When You Wish You Could Go Back: A Word for Parents of Graduates


In my cabinet sits a mug with my oldest child’s six-month baby picture on it. I had it made back when I had time to do such things. (My apologies to my other three children who do not have similar mugs.)

I’ve been reaching for this mug a lot these days.

Part of the reason is nostalgia. Graduation is days away, and as we near the finish line, I think about him then – chubby cheeks, arms reaching for me, only wanting to sleep when those arms were tucked safely into mine. I think about his never-ending curiosity, a knowledge sponge from day one, who wanted me to read book after book before he could even speak a word. I think about our late-night snuggles in the rocker when the house was dark, before I had a phone to scroll through and there was nothing to distract me from his deep baby-breaths in and out. I think about his eyes—so trusting, so sure I could give him everything he needed.

I think about him then, but I think about me then, too. 25 years old, a baby having a baby. I think about me and my ideas of how it would all go – my idealistic dreams and discipline plans. My ideas of how I would disciple him, of all the things I would and would not do. I think about the parenting books I read, the times I stressed over nap schedules and solid foods, and my determination that my kid would never be like those other kids I judged in Target. (Okay, fine—I judged their moms, too.) I think about that confident version of myself, the one who had it all figured out, who truly believed that if she just had the right tools and applied the right principles, she would knock it out of the park.

43-year-old me knows it isn’t that simple. 43-year-old me wishes it was that simple.

Maybe I’m reaching for that cup out of regret—something that’s kind of taboo to discuss amidst graduation excitement—because while that little face reminds me of sweet pajama days when we had nowhere to be except tucked under a blanket on the couch, it also reminds me of all of my missteps between then and now. Controlling actions borne from fear. Harsh words spoken in frustration. Assumptions made, feelings neglected, wrong battles chosen. Decisions made out of plain ignorance.

I once said to my son, “Look, you’re our first. We’ve never done this before, so we’re still figuring it out. We’re going to make mistakes along the way.” To which he replied, “Yeah, but this is my life we’re talking about here!” Poor firstborns. They didn’t ask to be our guinea pigs, did they? But there’s no way around it. We simply don’t know what we don’t know.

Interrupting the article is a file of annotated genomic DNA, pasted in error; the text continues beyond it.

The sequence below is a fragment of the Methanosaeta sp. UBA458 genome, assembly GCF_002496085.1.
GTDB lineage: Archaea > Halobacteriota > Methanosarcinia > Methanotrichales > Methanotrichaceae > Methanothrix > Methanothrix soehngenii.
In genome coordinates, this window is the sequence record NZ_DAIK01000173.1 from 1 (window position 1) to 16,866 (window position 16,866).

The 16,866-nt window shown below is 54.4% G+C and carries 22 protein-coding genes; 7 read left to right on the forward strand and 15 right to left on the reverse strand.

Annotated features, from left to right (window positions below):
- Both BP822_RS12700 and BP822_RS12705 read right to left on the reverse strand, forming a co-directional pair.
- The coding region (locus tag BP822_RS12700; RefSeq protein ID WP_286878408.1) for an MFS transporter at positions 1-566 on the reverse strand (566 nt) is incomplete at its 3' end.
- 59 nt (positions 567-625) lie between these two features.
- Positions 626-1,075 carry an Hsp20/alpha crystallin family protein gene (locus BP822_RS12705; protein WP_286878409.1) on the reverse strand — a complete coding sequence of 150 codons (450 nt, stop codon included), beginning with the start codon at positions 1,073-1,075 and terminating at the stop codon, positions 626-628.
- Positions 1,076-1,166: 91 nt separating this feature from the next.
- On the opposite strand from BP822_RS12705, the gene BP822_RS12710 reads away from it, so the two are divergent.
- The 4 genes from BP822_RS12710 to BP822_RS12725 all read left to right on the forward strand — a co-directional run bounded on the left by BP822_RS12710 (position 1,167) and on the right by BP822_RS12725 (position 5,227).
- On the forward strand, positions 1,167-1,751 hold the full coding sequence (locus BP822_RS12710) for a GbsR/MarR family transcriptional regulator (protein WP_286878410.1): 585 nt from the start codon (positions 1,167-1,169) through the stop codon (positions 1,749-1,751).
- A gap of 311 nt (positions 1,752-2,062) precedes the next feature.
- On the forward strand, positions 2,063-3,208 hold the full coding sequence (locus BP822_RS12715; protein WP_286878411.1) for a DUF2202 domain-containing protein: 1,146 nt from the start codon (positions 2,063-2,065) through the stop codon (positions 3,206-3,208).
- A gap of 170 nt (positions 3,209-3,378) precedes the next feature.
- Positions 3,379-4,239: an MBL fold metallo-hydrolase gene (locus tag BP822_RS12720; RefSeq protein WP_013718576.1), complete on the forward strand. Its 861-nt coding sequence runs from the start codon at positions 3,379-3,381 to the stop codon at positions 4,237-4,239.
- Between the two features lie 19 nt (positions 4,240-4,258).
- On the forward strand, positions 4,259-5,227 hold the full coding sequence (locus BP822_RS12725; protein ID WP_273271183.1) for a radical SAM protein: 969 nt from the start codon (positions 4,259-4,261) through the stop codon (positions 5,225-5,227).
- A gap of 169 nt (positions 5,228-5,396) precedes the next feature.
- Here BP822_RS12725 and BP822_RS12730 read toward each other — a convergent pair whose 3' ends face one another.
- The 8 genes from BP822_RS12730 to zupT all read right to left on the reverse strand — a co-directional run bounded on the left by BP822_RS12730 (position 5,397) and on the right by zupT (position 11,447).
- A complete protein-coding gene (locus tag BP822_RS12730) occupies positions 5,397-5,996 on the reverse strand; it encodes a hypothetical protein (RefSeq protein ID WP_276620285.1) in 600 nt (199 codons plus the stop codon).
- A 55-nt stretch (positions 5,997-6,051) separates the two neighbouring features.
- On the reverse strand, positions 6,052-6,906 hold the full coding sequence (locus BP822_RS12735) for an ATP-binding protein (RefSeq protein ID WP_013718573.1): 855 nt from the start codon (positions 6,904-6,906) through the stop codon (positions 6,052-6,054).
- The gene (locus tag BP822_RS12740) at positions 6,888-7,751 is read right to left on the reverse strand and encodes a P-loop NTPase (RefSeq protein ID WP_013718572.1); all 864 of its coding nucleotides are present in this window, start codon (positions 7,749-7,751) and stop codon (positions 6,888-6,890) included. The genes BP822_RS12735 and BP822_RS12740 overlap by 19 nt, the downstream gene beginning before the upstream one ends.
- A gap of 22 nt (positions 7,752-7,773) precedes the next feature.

We could play the game of, “If I could go back to the mom of that baby boy, I would say such-and-such…” But I can’t go back to her, can I? And honestly? She probably wouldn’t listen to me anyway, because she has her wide-eyed idealism and her black-and-white books, and the books don’t lie, dadgum it.

I can’t go back and instruct 25-year-old me, but I can speak to present me, in all her 43-year-old weariness. The one who has been humbled by life, the Fall, and her own limitations. I can speak to the one who reaches for that cup and sometimes cries, because she loves the baby on the cup and the almost-high school graduate who stands before her today and all ages of him in between, and she’s going to miss him. I can speak to the one who wishes she had done some things differently, but knows she can’t change a thing.

To her, I can say this: Life is hard. And God is gracious.

I can look into those tear-brimmed eyes, the windows into a soul that replays moments she did it terribly wrong, and say, “Life is hard.” I can remind her that life is stressful and unpredictable and so, so messy. It is not a 20-minute episode of Daniel Tiger, where by the end, everyone is declaring their love for each other and singing songs about the lessons they learned that day. I can tell her that, unfortunately, life is full of all kinds of opportunities for our sin to splatter and reveal the parts of ourselves we would rather hide. It is so very painful to hurt and be hurt by the ones we love, despite our very best efforts not to hurt or be hurt. Such is life sometimes this side of heaven.

And I can tell her that God is gracious. He is gracious to fill up where I am lacking, to parent even as I’m falling short. He is gracious to continue to work all things for good, even my mistakes, even my biggest regrets. He is gracious to redeem and shape my son’s heart on my very best and worst days, because His faithfulness to my son is not contingent upon me keeping my cool, or having the exact right thing to say, or making the best decisions. I would then hold her hand and lean in close, not wanting her to miss this part, because it’s the most important…I would tell her that He is gracious to forgive, again and again, and His forgiveness means I can walk in freedom instead of shame. Hope instead of despair.

Will my 43-year-old self believe me? I hope so.

The morning after graduation, when the celebration is over and my son is sleeping off the exhaustion of the last year, I’ll reach for that mug again. When those baby memories come, I’ll smile, and probably cry, too. And if images of regret rise with them, I pray I will choose, again, to rest in a God who is big, whose eyes are compassionate and kind.

“Life is hard,” He’ll whisper. “And I am gracious.”

And then I’ll sip in peace.


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